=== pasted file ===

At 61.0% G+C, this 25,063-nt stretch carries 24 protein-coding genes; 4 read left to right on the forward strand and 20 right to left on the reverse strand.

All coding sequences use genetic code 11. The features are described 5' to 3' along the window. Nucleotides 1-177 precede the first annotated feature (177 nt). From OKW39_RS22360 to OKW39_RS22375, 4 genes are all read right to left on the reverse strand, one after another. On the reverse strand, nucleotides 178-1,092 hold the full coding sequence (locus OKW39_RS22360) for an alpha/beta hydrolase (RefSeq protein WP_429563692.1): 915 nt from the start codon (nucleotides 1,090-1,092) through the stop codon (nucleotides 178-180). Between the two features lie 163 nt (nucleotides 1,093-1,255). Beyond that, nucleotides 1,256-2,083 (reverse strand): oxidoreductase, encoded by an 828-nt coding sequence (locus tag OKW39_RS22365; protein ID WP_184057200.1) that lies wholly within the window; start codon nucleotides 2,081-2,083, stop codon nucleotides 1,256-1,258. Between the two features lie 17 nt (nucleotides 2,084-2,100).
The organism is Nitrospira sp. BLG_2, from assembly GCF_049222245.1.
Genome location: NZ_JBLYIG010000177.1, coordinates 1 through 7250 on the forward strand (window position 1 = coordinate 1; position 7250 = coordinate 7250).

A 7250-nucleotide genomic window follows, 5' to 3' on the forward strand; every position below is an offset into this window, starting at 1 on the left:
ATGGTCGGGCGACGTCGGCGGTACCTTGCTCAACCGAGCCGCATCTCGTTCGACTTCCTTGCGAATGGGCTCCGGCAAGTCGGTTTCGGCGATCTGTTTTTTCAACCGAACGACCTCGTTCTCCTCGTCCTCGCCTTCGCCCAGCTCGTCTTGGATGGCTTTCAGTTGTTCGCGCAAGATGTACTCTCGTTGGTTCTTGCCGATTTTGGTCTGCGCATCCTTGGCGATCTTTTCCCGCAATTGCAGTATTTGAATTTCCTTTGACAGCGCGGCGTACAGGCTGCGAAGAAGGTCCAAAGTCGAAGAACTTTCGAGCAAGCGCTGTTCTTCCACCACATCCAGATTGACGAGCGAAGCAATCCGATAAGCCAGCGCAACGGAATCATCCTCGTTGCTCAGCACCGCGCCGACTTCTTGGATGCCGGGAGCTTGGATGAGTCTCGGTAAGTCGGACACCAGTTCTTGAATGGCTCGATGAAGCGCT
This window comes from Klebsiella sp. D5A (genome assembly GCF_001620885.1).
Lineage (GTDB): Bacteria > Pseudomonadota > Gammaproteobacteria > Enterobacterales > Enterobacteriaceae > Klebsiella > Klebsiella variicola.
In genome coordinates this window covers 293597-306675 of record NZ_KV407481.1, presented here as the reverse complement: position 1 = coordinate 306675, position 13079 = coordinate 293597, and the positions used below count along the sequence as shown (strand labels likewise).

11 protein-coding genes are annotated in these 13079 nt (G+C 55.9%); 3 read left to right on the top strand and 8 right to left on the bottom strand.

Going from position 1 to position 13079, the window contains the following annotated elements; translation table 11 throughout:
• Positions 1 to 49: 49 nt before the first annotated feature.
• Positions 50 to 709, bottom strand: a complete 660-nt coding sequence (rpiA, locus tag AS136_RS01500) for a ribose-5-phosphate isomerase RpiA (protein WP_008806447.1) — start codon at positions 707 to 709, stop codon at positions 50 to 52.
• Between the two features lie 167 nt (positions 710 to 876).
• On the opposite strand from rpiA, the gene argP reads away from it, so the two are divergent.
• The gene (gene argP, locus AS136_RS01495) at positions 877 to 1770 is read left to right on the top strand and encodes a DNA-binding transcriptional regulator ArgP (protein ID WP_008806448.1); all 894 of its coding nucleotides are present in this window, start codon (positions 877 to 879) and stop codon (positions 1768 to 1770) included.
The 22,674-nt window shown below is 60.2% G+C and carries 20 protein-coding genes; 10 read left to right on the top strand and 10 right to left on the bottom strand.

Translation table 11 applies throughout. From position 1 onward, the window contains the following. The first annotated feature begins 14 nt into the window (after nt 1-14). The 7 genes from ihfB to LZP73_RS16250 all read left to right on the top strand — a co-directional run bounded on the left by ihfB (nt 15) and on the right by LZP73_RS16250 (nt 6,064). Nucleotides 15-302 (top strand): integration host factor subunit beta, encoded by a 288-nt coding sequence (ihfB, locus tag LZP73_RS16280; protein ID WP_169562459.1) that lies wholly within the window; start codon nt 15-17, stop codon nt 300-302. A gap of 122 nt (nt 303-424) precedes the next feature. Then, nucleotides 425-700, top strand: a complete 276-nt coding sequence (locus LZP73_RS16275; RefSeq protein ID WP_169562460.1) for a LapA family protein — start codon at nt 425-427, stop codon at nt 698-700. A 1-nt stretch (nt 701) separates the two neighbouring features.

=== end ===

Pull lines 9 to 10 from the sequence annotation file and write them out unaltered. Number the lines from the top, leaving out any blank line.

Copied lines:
In genome coordinates this window covers 293597-306675 of record NZ_KV407481.1, presented here as the reverse complement: position 1 = coordinate 306675, position 13079 = coordinate 293597, and the positions used below count along the sequence as shown (strand labels likewise).

11 protein-coding genes are annotated in these 13079 nt (G+C 55.9%); 3 read left to right on the top strand and 8 right to left on the bottom strand.